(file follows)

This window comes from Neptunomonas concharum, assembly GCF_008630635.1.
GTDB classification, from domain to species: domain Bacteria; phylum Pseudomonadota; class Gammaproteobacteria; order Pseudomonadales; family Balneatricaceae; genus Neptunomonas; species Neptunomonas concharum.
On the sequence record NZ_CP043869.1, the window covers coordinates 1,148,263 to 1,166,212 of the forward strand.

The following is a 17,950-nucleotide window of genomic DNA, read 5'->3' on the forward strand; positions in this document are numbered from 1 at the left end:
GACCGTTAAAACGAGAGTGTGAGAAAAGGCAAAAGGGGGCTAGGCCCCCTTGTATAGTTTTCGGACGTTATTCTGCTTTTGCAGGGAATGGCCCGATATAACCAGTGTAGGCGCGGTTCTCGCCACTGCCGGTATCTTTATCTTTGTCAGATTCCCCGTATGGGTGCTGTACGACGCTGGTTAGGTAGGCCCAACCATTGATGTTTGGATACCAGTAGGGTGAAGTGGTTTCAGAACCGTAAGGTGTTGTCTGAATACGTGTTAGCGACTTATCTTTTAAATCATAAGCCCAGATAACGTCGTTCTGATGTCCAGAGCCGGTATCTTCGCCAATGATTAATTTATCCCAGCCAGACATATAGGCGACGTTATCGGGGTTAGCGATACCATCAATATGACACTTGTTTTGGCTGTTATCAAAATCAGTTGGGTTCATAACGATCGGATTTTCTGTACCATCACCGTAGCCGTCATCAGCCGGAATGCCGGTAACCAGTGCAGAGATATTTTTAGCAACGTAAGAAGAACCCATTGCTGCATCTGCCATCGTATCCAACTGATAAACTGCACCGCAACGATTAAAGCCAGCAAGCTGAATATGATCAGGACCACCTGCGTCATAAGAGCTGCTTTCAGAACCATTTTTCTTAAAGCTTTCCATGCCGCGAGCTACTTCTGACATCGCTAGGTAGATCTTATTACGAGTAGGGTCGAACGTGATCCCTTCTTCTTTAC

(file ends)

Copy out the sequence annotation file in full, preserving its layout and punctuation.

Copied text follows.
This window comes from Neptunomonas concharum, assembly GCF_008630635.1.
GTDB classification, from domain to species: domain Bacteria; phylum Pseudomonadota; class Gammaproteobacteria; order Pseudomonadales; family Balneatricaceae; genus Neptunomonas; species Neptunomonas concharum.
On the sequence record NZ_CP043869.1, the window covers coordinates 1,148,263 to 1,166,212 of the forward strand.

The following is a 17,950-nucleotide window of genomic DNA, read 5'->3' on the forward strand; positions in this document are numbered from 1 at the left end:
GACCGTTAAAACGAGAGTGTGAGAAAAGGCAAAAGGGGGCTAGGCCCCCTTGTATAGTTTTCGGACGTTATTCTGCTTTTGCAGGGAATGGCCCGATATAACCAGTGTAGGCGCGGTTCTCGCCACTGCCGGTATCTTTATCTTTGTCAGATTCCCCGTATGGGTGCTGTACGACGCTGGTTAGGTAGGCCCAACCATTGATGTTTGGATACCAGTAGGGTGAAGTGGTTTCAGAACCGTAAGGTGTTGTCTGAATACGTGTTAGCGACTTATCTTTTAAATCATAAGCCCAGATAACGTCGTTCTGATGTCCAGAGCCGGTATCTTCGCCAATGATTAATTTATCCCAGCCAGACATATAGGCGACGTTATCGGGGTTAGCGATACCATCAATATGACACTTGTTTTGGCTGTTATCAAAATCAGTTGGGTTCATAACGATCGGATTTTCTGTACCATCACCGTAGCCGTCATCAGCCGGAATGCCGGTAACCAGTGCAGAGATATTTTTAGCAACGTAAGAAGAACCCATTGCTGCATCTGCCATCGTATCCAACTGATAAACTGCACCGCAACGATTAAAGCCAGCAAGCTGAATATGATCAGGACCACCTGCGTCATAAGAGCTGCTTTCAGAACCATTTTTCTTAAAGCTTTCCATGCCGCGAGCTACTTCTGACATCGCTAGGTAGATCTTATTACGAGTAGGGTCGAACGTGATCCCTTCTTCTTTAC